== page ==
Next, I thought the game needed a good introduction.  While I could just come right out with the Overworld theme, maybe something with a little more style was in order.  One thing I remembered as a kid distinctly was turning on my SNES and for whatever reason, getting distracted or delayed and coming back to find the game playing the prologue movie.  The prologue movie plays a theme very similar to the very beginning of the where you’re running through the rain to find your uncle (a track titled, depending on where you get it, Time of Falling Rain):

(credit:  Renegade466isback)

The prologue theme, though, is different and provides an expansion of the ideas from Time of Falling Rain:

(credit:  TheRealBlueFlame)

We would be able to make some awesome music with this, I figured.  It’s wonderfully orchestral.  I also got to thinking- has anyone ever really covered this?  There’s a full cover of all the game’s music…

But it’s not really the style of the game…. Kakariko Village is really good though.  (And also, for good measure, this is HARDLY live so I don’t know where these guys get off saying that…..  Ugh… so much wrong with this.  Anyone with a studio… the… I’ll…  I’ll attack this in a later post.)  AT ANY RATE, a good PROPER cover seemed in order.

I then decided that we needed to make my fingers fall off:

(credit:  Renegade466isback)

The boss theme has always been a favorite of mine.  Still, there’s an issue (well, beside the fact that it is ridiculously hard to play on the tuba).  This theme is literally 20 seconds long.  That’s a whole lot of work for something that is going to just blow by.  I decided maybe I should illicit the help of the remake of this music for The Legend of Zelda:  Four Swords Adventures:

(credit:  KirbyY15)

I don’t NORMALLY borrow material from remakes of the tunes but I figured the changes in key toward the end would provide more material to work with.  Eventually, though, under time constraints and endurance issues, we cut MOST of the extra content from Four Swords Adventures for this theme.

This next one was a no brainer for me.  Heavy tuba, tight chords.  I thought this would really fit:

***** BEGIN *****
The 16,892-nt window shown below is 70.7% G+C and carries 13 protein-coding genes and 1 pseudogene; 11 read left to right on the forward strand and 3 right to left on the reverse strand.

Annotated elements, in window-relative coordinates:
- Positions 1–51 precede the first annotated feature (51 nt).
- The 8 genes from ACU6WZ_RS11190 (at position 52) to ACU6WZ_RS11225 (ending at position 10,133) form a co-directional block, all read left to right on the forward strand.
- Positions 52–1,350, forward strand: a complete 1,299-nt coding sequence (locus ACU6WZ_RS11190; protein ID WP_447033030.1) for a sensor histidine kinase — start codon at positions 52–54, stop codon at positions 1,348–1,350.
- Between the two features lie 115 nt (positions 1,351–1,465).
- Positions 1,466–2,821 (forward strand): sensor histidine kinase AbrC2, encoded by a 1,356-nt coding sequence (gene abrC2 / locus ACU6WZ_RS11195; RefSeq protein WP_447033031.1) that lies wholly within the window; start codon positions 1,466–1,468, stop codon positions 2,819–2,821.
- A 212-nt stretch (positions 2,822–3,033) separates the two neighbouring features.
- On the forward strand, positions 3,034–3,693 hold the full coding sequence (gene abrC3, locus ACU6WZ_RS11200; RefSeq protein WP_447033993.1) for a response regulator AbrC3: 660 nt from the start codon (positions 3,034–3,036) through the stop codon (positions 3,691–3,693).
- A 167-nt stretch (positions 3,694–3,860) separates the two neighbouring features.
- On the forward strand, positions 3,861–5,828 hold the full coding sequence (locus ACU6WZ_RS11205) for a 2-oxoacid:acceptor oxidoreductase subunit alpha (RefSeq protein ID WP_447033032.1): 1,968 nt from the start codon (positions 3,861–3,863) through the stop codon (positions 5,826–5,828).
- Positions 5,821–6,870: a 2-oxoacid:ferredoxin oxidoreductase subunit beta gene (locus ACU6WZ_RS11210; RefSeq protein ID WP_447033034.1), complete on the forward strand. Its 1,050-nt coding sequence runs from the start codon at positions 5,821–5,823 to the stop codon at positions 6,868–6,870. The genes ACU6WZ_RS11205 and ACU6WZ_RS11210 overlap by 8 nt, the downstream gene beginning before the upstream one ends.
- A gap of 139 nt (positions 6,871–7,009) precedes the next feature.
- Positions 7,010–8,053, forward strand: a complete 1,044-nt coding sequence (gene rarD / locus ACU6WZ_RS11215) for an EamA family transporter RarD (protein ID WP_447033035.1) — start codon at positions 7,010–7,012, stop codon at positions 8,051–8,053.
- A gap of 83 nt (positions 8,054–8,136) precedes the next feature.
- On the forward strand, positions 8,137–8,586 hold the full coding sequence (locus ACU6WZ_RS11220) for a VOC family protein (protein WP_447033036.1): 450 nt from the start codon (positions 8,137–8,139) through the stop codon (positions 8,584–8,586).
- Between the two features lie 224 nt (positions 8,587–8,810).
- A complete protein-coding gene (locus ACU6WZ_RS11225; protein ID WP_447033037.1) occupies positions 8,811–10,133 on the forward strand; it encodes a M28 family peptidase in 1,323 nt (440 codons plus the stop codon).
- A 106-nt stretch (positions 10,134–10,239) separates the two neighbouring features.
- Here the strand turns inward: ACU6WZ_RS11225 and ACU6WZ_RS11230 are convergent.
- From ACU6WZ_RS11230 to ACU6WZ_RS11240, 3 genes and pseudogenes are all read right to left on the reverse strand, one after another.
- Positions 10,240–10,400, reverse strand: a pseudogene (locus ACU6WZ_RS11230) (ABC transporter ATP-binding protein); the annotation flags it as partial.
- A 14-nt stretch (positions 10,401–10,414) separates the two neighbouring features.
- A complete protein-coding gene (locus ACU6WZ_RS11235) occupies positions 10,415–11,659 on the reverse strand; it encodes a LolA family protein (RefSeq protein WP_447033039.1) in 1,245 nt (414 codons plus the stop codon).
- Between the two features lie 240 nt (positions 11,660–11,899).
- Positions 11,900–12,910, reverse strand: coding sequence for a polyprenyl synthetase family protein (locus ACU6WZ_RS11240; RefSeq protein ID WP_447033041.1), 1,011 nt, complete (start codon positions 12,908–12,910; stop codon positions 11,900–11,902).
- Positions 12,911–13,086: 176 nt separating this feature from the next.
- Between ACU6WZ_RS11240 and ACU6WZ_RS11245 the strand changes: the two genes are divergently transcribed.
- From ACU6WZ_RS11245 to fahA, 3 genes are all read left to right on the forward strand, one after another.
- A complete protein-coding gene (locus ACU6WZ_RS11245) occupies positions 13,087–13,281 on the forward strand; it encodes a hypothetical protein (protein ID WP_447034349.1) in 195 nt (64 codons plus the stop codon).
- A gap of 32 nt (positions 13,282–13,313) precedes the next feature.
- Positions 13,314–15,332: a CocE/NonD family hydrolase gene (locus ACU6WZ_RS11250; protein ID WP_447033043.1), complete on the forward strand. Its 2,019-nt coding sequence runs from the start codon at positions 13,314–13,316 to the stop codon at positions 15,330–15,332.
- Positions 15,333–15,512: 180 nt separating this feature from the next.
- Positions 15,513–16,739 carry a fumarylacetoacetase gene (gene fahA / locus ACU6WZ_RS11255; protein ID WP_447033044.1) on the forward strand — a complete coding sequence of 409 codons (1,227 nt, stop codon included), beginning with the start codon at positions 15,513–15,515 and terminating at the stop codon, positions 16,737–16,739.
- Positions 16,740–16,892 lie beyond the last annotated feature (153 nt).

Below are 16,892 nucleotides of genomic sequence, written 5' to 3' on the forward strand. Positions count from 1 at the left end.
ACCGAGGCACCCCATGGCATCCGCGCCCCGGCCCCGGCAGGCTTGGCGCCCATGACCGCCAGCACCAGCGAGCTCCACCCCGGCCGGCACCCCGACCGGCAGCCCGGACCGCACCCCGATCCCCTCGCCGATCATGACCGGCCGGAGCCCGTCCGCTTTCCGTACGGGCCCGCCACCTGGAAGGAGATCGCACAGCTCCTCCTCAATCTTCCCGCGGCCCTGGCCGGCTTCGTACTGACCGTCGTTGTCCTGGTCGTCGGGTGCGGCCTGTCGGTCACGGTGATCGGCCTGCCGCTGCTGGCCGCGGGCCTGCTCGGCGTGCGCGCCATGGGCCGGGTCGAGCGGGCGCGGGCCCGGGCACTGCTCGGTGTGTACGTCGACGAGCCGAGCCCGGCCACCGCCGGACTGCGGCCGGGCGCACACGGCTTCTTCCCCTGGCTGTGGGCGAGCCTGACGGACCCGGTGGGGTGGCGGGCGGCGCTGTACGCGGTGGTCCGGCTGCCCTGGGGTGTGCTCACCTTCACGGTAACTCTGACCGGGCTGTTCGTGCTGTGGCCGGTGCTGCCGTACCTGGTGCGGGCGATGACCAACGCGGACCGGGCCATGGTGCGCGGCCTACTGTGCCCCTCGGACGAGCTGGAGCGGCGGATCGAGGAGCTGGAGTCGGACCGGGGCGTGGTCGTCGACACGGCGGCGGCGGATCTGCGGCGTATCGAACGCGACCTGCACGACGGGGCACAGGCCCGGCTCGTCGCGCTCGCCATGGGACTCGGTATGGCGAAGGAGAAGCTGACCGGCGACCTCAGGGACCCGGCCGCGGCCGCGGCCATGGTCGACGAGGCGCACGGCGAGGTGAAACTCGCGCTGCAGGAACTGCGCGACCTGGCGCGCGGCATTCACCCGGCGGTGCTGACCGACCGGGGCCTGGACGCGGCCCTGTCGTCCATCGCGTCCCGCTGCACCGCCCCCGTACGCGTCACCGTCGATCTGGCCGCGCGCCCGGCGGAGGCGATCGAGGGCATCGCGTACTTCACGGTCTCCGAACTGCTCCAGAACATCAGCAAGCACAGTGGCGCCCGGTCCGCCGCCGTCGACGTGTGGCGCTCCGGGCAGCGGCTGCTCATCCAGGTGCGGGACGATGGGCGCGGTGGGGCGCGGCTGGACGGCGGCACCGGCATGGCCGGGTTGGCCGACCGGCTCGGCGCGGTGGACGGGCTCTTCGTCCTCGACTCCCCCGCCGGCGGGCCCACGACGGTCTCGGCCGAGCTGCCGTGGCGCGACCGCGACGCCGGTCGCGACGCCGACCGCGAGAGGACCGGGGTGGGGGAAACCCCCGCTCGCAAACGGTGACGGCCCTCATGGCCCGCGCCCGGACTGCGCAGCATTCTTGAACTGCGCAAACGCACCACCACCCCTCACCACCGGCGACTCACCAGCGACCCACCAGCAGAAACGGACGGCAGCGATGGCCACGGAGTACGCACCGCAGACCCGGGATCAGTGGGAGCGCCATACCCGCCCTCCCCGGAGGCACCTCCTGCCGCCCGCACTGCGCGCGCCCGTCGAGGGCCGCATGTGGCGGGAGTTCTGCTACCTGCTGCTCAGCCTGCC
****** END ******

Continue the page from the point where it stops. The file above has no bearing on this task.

(credit:  Renegade466isback)

Still, I craved more content.  Four Swords, for Game Boy Advance, expanded the theme and I simply had to oblige to the new ideas:

(credit:  saladin4)

I liked this.  Later, I would figure out that they covered it yet again and in a way that fit the ensemble…. soooooo much better.  I will be sure to change my current cover to reflect this one in the future:

(credit:  ThunderBlueHero)

Man, there’s so GREAT harmonies I could have explored.  It will be done, for sure.

Okay, lastly, I had planned on using the Ending credit theme:

(credit:  Renegade466isback)

But uh… it’s 7 minutes long.  I tried to cut it down and it just ended up not doing any kind of justice to the music.  Sitting on the chopping floor, I have this entire theme arranged for a later date…

So, proposed order and final order:

Intro -> Prologue -> Light World Dungeon -> Boss Theme -> Death Mountain -> Fight vs. Ganon (another impossible to play on tuba kind of thing) -> Ending Credits….

That would have been about 10 minutes of Zelda music WITHOUT the main theme from the game.  So evil.  Anyhow, this is what I eventually settled on:

Intro -> Prologue -> Light World Dungeon -> Boss Theme -> Death Mountain -> Overworld (IE that famous tune)

At least you’ll have to wait until the very end to get your fix, haha.

Tomorrow!  The final installment AND our epic concert:  Beta Test Presents:  HEROES!  Have you bought your ticket yet?  You can do so online here.


About Classical Gaming

Steve Lakawicz holds an MM in Music Performance from Temple University as well as a BM in Tuba Performance from Rutgers University . His teachers include Paul Scott, Scott Mendoker, and Jay Krush. His love of video game music has lead him to form a blog, Classical Gaming, to promote discussion both casual and academic about the music of video games. He is the co-founder of the video game/nerd music chamber ensemble, Beta Test Music and regularly composes/performs chiptune music as Ap0c. He currently resides in Philadelphia where he teaches college statistics at Temple University. View all posts by Classical Gaming